|This spot gives me all the creepy feels.|
Almost every day I hit the greenway in my neighborhood, earbuds in, for a two to three-mile run/walk. And 85 percent of the time, I have a true-crime podcast playing to help me pass the time. It’s probably not the best choice of entertainment for a solitary workout on a greenway, but I know I’m not alone in my podcast choices. It’s an addiction, an obsession I can’t break. I even attended a writing conference specifically geared toward crime writers at the beginning of August called MurderCon. It was fascinating.
During this conference (where the majority of attendees were women, I’m not gonna lie), we sat in classrooms unflinching as actual bloody crime scene photos played out on the screens in front of us. We heard tales of cases from former F.B.I. and ATF agents, law enforcement officers and forensic anthropologists.
I had my own therapist recently ask me why I thought I was so obsessed with true crime. I couldn’t really explain it to him, other than to say I felt like I’d dodged many unsavory characters throughout the course of my lifetime and I always wonder “what if?” After doing a little more research on this topic, here are three reasons I feel women (and female writers such as Ann Rule) are so fascinated by true crime.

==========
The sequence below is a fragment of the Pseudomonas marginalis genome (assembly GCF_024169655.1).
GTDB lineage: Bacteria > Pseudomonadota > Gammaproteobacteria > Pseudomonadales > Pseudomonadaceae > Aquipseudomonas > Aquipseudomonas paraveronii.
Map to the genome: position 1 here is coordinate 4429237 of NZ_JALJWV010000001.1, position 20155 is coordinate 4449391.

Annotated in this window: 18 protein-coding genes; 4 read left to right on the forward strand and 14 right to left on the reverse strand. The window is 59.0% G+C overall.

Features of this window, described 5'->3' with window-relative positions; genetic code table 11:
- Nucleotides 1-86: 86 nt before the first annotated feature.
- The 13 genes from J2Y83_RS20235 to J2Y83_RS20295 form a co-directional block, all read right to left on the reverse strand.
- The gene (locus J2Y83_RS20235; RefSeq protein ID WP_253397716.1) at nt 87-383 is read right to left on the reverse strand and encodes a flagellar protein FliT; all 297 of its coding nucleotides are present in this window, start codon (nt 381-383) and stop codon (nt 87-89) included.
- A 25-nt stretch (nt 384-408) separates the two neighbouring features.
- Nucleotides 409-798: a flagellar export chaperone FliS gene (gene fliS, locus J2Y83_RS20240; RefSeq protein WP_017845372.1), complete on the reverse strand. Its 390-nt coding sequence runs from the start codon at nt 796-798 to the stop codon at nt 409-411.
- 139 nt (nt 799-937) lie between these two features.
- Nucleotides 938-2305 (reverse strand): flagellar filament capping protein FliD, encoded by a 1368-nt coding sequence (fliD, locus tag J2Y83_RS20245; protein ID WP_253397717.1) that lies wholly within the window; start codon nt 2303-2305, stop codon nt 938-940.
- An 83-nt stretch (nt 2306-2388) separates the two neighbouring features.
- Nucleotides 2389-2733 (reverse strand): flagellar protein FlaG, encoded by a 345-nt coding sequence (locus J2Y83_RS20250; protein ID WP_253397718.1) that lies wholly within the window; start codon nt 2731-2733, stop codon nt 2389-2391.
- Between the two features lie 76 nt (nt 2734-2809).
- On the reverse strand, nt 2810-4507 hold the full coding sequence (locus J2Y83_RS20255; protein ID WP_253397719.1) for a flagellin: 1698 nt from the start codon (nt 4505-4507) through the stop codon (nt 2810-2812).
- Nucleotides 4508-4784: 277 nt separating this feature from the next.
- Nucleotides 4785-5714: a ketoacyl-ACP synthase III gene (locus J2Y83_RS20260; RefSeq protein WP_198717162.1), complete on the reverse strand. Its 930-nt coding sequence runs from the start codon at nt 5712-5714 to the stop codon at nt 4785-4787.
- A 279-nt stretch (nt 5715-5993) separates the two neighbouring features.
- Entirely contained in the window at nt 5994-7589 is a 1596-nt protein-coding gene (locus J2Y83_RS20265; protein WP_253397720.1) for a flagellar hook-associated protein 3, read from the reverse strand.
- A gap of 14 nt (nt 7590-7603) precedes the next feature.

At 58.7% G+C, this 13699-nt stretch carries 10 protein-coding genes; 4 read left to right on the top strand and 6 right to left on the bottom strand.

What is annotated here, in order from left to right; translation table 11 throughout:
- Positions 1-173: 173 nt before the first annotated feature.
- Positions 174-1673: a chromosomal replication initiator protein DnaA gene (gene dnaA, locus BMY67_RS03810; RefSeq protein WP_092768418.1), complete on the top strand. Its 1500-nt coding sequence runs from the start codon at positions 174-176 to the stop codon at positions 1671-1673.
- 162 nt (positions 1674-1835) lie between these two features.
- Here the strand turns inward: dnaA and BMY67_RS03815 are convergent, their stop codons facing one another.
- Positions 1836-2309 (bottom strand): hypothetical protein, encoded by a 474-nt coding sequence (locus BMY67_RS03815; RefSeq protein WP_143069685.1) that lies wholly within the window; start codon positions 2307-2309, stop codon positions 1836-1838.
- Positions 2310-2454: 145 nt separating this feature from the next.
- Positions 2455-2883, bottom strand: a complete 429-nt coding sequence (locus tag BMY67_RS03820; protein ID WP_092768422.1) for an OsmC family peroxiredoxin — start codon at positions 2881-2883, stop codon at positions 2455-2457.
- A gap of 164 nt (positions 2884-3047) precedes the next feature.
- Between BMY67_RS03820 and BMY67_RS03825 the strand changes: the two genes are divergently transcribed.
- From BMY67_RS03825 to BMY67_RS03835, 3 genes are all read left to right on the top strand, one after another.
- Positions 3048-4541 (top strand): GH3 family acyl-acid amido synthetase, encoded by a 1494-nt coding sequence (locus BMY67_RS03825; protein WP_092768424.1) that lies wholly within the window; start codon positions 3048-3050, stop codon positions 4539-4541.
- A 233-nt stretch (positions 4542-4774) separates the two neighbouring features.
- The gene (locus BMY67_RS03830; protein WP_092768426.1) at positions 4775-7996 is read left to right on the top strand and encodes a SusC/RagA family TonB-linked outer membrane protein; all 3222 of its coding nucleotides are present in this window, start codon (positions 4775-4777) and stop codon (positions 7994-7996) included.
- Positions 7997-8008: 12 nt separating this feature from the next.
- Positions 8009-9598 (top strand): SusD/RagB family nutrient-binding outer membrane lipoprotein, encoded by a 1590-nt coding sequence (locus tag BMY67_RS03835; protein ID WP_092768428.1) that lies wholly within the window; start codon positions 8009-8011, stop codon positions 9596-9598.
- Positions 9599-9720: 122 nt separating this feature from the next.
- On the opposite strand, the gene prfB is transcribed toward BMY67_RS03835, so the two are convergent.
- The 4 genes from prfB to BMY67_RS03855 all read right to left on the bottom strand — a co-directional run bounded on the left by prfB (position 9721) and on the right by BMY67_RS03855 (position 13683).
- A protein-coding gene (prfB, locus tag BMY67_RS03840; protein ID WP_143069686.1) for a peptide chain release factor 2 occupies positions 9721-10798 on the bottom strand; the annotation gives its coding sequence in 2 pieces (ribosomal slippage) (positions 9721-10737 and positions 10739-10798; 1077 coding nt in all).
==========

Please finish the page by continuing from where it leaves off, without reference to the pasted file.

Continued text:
It Teaches Us Situational Self-Awareness
I guess for me, the more I know, the more I can protect myself. When I hear stories of the various situations these crimes happen in, I make a mental note in my head. Each time I’m walking out on that greenway, my eyes are always shifting around me to keep my surroundings in check. I also don’t go out shopping alone at night very often, and if I do, I keep my keys in my hand and my phone in my pocket so there are no distractions.
It Gives Us an Adrenaline Rush
I’ve seen this mentioned in several articles. Hearing about these crimes and the capture of the criminals gives us a rush of adrenaline we can’t say no to. Think about how the runaway success of podcasts such as “Dirty John,” “Dr. Death,” and “Up and Vanished,” or the Investigation Discovery channel and the now re-branded crime-focused Oxygen network. We keep tuning in episode after episode, to hear the startling conclusions, and for me, this rush of adrenaline combined with endorphins from exercise makes for a combination I turn to each and every day.
It Gives Us a Glimpse of the Dark Side of Humanity We Can’t Explain
Bingo. For me, it all goes back to motive. I was listening to a podcast recently called “22 Hours: An American Nightmare,” and I couldn’t wrap my brain around what the convicted killer’s motive would be. I always want to dig deeper, to know why so-called “normal” people do these crazy things, and many writers feel the same way. Many of the short stories I write are based off actual cases and other writers do the same. Gillian Flynn, anyone? She was inspired to write the runaway hit Gone Girl after the Lacey Peterson disappearance.
I don’t think we’re all obsessed with true crime because we secretly harbor maniacal, murderous fantasies. I think the truth lies somewhere in between—we want to learn how to better protect ourselves, understand people better, and . . . of course, receive that addictive rush of adrenaline.